Battling through the Alps, three countries – and my first blisters

Battling through the Alps, three countries - and my first blisters
Tara Taylor competed in the CCC race through Europe's highest mountains

TARA TAYLOR of Tunbridge Wells Harriers spent almost exactly 24 hours running 101km through the Alps – in one of trail-running’s toughest and most beautiful challenges.

The mountain race, called Courmayeur Champex Chamonix, takes in three countries and includes 6,100m of climb.

The CCC starts at the foot of Mont Blanc in the Italian Alps, goes through Switzerland and finishes in France.

After running through the night, bumping into cows in the darkness and scaling multiple peaks, Tara finished in 24hr 11min 26sec, coming 1,111th out of 2,132 starters.

She was 14 hours behind the winner, but came ninth overall in her age category V2 female, for those aged 50 to 59.

Almost 10,000 runners descended on the French town of Chamonix to run one of the seven challenges of the UTMB week – the world summit of trail-running – with races varying in length from 40km to 300km.

Tara said the first challenge was to get past the health and safety team: “The atmosphere in this picturesque Alpine town was amazing. But there is a very stringent kit check which was a strangely stressful experience.

“My waterproof gloves had to be passed by the authorities before I could proceed.”

It was her third mountain run and she was nervous on the start line as the speakers blared out Vangelis’s Conquest of Paradise – and the sensation heightened when she was told she would be in the first wave of participants.

But though the challenge began with a short leg to the highest point of the race, at 2,581m, she soon settled into her stride.

“I didn’t actually find this too difficult – there were much steeper climbs to traverse later on. Given the glorious weather, the panoramic views of Mont Blanc and the Grandes Jorasses were stunning.

“Following this climb, the next 12km were beautifully runnable trails to the third checkpoint. My only goal was to get around within the cut-off times, so I was pleased to arrive there with two and a quarter hours to spare.”

Next came the ascent of Grand Col Ferret, where the race enters Switzerland. “There were unbelievable views from the top, and then it was 10km downhill, which should have been easy. But that’s what I can’t do.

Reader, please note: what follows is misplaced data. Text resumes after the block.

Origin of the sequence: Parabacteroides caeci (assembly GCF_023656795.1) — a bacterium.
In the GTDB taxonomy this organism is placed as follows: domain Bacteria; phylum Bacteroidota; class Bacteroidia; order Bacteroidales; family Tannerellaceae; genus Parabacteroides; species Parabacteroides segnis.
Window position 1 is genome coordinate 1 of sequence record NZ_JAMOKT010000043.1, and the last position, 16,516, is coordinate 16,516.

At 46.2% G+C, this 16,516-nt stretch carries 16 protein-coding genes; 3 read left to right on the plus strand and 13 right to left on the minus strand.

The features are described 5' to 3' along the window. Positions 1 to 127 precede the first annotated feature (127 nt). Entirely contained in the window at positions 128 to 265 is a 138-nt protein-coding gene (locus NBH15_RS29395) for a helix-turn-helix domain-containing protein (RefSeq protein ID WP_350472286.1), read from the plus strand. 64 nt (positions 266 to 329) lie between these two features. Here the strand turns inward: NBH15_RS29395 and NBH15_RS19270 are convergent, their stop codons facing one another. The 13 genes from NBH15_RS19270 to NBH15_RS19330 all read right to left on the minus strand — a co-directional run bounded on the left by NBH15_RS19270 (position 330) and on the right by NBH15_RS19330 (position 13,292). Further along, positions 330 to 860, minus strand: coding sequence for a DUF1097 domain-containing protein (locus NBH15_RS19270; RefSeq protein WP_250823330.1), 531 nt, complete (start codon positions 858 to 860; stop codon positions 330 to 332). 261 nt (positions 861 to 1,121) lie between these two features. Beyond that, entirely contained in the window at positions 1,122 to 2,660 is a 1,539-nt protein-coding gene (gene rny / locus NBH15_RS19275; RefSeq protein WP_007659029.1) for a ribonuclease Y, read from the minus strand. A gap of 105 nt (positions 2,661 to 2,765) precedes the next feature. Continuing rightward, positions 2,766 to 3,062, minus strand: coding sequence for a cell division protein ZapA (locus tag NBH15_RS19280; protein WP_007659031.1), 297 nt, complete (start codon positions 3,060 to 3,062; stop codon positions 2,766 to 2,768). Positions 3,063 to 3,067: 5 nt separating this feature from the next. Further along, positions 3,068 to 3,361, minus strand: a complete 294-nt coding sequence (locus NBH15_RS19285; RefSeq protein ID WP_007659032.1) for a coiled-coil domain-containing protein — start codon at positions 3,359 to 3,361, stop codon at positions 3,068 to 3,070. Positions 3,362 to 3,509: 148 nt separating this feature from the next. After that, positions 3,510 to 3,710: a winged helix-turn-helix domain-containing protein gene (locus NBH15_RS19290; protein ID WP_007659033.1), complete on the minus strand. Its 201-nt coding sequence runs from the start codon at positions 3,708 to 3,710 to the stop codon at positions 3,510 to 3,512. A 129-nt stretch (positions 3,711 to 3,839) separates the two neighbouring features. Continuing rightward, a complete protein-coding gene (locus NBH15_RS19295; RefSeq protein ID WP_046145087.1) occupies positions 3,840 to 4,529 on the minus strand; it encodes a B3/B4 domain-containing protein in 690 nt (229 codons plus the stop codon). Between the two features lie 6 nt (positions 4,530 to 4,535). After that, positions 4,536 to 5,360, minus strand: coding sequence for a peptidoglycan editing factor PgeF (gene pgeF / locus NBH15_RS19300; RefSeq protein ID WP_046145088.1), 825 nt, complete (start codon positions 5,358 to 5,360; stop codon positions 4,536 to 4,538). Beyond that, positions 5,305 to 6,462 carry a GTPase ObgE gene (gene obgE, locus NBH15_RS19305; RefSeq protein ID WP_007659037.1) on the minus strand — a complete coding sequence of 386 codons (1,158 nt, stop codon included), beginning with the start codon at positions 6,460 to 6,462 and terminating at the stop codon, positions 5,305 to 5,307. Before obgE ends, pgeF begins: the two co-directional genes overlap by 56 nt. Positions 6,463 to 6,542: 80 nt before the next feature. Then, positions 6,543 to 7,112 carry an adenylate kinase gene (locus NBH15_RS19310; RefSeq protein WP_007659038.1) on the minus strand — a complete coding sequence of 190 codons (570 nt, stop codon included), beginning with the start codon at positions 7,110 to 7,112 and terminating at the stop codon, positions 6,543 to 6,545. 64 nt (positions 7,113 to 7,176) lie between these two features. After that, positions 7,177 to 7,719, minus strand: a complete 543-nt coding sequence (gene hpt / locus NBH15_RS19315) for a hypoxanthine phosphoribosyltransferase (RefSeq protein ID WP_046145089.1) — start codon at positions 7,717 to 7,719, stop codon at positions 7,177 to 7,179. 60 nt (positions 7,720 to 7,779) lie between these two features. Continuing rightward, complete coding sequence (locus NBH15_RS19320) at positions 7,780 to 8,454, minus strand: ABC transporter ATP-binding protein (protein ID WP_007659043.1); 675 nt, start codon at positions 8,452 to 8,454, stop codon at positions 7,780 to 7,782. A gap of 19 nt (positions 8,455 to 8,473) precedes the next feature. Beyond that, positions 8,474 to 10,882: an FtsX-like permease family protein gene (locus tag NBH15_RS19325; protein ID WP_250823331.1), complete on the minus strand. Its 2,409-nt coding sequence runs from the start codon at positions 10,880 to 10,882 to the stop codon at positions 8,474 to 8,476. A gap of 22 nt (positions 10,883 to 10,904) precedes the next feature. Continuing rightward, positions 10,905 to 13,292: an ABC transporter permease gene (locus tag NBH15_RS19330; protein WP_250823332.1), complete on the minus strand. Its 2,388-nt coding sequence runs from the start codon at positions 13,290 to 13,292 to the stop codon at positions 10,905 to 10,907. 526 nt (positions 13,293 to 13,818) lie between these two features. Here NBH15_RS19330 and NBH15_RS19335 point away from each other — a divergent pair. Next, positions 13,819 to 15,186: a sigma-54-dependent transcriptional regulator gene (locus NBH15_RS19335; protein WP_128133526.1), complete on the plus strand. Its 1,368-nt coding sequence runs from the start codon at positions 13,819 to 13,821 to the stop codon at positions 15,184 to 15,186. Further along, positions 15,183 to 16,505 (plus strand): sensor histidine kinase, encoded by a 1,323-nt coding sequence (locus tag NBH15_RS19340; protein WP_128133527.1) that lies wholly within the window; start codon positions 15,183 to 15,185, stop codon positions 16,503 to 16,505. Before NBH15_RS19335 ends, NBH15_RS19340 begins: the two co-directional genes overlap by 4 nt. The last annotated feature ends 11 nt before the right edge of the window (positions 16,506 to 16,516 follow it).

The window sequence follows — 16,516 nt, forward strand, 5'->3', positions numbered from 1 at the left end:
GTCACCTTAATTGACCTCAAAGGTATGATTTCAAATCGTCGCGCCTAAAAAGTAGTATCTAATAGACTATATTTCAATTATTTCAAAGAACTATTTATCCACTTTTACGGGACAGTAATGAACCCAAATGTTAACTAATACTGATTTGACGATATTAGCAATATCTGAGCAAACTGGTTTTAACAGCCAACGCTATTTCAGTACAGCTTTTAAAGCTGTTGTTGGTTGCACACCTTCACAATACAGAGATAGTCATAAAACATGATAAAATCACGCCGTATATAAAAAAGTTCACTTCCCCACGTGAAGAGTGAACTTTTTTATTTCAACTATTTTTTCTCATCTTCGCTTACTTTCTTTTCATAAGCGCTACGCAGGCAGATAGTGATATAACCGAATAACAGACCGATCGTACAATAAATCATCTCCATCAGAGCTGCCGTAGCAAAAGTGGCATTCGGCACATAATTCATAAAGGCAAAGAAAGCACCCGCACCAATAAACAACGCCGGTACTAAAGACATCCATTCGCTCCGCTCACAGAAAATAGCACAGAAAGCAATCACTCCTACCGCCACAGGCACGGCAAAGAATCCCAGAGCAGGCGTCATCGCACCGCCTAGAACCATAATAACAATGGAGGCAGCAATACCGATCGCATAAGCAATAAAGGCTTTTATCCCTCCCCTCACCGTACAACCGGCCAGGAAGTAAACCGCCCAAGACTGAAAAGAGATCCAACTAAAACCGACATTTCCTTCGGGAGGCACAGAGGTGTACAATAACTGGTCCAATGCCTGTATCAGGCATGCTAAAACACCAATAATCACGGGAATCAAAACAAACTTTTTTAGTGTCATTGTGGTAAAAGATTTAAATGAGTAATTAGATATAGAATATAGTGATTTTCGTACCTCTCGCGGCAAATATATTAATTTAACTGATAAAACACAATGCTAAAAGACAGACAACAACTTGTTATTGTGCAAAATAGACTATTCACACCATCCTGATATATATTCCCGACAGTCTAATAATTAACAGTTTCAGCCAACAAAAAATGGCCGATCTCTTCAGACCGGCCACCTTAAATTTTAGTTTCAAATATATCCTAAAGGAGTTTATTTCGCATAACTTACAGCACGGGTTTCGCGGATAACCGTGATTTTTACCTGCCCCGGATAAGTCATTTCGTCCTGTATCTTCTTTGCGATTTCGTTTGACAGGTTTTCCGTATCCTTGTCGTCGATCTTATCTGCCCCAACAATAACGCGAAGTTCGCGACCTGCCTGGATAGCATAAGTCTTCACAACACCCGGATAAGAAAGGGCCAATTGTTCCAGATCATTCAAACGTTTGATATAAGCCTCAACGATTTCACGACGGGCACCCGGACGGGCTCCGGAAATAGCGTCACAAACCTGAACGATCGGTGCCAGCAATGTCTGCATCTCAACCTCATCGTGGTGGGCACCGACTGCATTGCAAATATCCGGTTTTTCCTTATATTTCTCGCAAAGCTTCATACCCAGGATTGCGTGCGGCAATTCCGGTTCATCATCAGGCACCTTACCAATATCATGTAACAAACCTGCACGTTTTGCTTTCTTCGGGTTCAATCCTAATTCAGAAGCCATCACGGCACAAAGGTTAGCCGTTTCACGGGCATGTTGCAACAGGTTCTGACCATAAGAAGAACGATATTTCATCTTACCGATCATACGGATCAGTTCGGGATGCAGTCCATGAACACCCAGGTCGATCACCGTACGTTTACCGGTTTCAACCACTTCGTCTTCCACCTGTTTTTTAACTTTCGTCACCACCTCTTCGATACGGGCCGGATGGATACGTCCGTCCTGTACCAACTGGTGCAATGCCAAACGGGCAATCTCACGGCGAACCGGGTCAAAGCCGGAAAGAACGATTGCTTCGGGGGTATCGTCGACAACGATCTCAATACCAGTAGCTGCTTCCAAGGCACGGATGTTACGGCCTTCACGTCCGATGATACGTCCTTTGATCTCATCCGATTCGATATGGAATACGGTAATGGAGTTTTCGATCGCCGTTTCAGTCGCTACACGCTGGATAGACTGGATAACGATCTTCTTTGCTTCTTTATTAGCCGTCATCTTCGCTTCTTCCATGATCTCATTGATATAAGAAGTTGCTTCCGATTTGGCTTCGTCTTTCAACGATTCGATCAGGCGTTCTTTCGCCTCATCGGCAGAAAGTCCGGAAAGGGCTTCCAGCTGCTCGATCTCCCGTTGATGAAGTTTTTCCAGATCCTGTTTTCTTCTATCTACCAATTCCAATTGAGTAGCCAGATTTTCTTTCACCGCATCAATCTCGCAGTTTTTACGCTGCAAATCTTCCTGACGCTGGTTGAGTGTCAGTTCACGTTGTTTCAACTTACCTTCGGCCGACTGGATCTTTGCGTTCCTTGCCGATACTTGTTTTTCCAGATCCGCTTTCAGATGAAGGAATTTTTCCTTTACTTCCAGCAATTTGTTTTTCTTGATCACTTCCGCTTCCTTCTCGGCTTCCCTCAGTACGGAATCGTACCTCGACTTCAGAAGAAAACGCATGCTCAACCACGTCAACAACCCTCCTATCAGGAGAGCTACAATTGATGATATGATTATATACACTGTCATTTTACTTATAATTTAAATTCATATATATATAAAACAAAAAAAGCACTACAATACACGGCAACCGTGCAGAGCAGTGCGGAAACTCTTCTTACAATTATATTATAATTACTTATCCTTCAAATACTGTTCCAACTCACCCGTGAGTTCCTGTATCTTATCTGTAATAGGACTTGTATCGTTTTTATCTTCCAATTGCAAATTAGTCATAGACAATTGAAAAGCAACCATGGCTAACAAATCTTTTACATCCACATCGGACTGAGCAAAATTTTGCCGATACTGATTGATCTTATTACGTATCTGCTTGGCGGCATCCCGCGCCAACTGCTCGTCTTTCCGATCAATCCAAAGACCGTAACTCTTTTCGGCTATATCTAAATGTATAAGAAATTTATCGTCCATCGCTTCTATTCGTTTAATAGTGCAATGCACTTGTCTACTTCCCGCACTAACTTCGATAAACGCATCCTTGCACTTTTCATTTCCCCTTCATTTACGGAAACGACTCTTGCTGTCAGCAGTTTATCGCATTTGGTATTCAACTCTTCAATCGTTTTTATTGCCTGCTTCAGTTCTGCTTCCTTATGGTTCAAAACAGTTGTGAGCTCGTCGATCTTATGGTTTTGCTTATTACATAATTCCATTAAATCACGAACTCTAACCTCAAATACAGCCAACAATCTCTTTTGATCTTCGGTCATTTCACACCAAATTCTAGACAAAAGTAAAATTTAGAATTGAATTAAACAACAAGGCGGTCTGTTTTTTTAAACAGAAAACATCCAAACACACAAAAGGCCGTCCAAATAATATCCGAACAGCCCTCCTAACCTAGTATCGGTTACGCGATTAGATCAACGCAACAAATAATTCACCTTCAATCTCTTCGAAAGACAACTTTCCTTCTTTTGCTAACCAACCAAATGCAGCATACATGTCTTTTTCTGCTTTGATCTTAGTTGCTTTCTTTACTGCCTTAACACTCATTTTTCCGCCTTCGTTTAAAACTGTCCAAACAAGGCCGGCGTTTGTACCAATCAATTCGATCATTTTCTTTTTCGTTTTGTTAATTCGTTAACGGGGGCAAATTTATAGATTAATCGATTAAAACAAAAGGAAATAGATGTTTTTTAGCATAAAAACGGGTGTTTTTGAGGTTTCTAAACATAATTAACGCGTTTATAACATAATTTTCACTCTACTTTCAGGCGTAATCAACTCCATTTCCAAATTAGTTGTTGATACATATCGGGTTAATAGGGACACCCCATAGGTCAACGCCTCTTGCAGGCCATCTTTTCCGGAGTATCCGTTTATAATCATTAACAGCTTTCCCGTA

“All the runners around me skipped down the incline while I proceeded at a more pedestrian pace. A significant ankle sprain six weeks prior to the race, with three weeks of no running, didn’t help my confidence.”

On reaching the bottom they began another steep ascent straightaway, to the midway point at Champex Lac, where Tara was able to refuel with pasta, sitting down for a few minutes.

Then she strapped on her head torch and headed out for the first of the three climbs that made up the second section of the course.

“On the descent into Triente there was a timing station in a cattle milking parlour blasting out AC/DC’s Highway to Hell.

“It was somewhat surreal running in the mountains at night, particularly when I found myself on my own.

“At one point I heard bells and thought that I was nowhere near an aid station and that there could be no one around, only to then see in the light of my torch two cows both wearing enormous bells around their necks.”

At Triente, with 19km to go, she said there was a real party atmosphere, but ‘given I was so slow on the descents, I spent little time in the station before heading out for the next big climb.

“Although not the highest point of the race at 2,118m, the final climb up La Tete aux Vents at 80km was the hardest part.

“I was on my own as I came out of the trail and caught sight of the mountain. It was still dark, being 4am, but there were hundreds of head torches stretching up into the night sky.

“My heart sank as I asked the race marshall if that was where I was heading. ‘Oui, oui! Allez! Allez!’ came the joyous reply.”

Hours later, after scrambling up many rock faces and a further torturous descent, Tara made it to the final aid station at La Fegere, 9km from Chamonix.

“Despite the pain in my legs and feet  – I had never before suffered from blisters – I now felt confident that I would make it to the line.”

Having come ninth overall in her age group, she accrued enough points from finishing the race that she intends to have another go next year.

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